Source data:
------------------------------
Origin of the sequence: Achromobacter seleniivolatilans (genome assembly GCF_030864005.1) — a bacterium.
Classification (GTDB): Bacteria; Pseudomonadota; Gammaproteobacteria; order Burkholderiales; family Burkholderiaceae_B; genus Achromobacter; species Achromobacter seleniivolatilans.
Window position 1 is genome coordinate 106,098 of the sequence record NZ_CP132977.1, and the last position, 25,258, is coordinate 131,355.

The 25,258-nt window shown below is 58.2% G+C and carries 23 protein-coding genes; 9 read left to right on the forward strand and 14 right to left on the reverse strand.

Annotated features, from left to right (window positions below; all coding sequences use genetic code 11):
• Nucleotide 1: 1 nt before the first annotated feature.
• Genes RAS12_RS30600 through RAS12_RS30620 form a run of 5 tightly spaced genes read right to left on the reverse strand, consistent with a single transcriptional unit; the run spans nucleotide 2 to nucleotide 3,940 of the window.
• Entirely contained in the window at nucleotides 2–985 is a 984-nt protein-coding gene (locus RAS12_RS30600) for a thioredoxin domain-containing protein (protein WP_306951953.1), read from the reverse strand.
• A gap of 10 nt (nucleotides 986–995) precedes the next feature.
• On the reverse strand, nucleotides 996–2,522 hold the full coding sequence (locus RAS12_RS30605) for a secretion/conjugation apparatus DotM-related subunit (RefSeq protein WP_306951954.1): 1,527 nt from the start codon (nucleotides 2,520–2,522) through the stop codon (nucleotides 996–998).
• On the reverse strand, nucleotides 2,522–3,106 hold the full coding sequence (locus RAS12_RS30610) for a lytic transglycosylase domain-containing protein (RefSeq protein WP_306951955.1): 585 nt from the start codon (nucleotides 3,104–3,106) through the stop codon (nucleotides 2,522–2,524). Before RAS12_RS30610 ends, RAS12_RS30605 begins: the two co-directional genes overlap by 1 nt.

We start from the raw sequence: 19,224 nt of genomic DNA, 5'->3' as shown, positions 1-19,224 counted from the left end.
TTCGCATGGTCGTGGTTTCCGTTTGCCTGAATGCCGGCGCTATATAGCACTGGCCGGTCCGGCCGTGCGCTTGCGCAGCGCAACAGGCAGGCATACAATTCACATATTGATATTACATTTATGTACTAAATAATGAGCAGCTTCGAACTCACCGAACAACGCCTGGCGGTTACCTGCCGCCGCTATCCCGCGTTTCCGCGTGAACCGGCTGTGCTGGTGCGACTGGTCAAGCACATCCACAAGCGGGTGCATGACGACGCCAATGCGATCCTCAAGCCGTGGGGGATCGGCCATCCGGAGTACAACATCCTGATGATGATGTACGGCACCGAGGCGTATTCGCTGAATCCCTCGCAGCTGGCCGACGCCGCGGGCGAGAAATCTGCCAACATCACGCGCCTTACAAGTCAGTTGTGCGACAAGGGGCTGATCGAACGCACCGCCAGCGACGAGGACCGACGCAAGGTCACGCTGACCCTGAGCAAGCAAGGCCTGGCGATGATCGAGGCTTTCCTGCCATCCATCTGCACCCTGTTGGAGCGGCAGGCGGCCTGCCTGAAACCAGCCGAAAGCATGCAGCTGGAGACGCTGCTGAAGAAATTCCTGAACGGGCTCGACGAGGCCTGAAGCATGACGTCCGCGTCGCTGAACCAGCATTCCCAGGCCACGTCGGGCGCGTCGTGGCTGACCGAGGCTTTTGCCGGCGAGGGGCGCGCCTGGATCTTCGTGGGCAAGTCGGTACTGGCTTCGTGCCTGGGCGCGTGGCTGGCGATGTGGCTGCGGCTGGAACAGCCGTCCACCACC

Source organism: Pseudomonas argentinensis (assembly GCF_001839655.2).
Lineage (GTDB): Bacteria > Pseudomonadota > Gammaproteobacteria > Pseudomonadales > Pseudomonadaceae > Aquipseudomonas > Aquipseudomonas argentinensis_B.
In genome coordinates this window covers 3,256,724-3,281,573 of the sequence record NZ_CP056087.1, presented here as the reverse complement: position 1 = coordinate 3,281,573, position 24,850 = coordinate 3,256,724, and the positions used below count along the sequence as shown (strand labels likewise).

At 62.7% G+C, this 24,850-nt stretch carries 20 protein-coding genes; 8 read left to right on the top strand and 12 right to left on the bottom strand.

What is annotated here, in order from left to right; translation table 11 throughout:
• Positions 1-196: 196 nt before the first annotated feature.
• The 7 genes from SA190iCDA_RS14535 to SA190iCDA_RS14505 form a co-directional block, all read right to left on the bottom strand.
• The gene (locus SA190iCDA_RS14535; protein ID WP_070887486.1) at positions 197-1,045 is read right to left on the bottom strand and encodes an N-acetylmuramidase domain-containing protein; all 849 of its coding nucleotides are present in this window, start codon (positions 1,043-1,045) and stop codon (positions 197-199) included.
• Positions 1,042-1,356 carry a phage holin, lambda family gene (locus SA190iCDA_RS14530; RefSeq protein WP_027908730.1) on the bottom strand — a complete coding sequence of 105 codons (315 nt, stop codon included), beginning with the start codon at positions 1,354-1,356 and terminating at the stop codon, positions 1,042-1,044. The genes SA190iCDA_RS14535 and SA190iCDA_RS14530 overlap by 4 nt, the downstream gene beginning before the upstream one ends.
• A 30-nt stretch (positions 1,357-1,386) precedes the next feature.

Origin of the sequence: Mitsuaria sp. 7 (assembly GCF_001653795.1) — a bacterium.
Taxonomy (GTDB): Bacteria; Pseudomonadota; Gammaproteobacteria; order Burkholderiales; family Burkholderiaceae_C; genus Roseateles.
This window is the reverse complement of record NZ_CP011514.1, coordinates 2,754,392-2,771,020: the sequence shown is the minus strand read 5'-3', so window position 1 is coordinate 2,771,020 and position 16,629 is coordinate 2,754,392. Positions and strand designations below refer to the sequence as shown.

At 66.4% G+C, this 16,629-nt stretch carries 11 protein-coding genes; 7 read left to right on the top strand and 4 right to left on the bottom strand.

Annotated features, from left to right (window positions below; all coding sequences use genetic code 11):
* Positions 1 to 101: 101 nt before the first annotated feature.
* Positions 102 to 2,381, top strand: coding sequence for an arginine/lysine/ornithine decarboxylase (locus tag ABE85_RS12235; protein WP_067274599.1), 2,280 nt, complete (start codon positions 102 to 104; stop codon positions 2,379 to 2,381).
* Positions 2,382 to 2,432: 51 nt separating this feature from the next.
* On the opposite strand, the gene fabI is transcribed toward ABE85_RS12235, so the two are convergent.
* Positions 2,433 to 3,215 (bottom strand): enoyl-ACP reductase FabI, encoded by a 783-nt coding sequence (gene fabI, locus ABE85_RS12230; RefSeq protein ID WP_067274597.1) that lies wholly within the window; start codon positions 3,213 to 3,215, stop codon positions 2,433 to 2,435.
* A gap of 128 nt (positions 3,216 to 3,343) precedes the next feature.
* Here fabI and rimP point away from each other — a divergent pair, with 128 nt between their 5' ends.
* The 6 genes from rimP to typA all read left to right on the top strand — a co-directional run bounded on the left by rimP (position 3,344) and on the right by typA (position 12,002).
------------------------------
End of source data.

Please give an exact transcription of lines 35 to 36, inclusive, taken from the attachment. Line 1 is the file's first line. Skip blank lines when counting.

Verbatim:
* Here fabI and rimP point away from each other — a divergent pair, with 128 nt between their 5' ends.
* The 6 genes from rimP to typA all read left to right on the top strand — a co-directional run bounded on the left by rimP (position 3,344) and on the right by typA (position 12,002).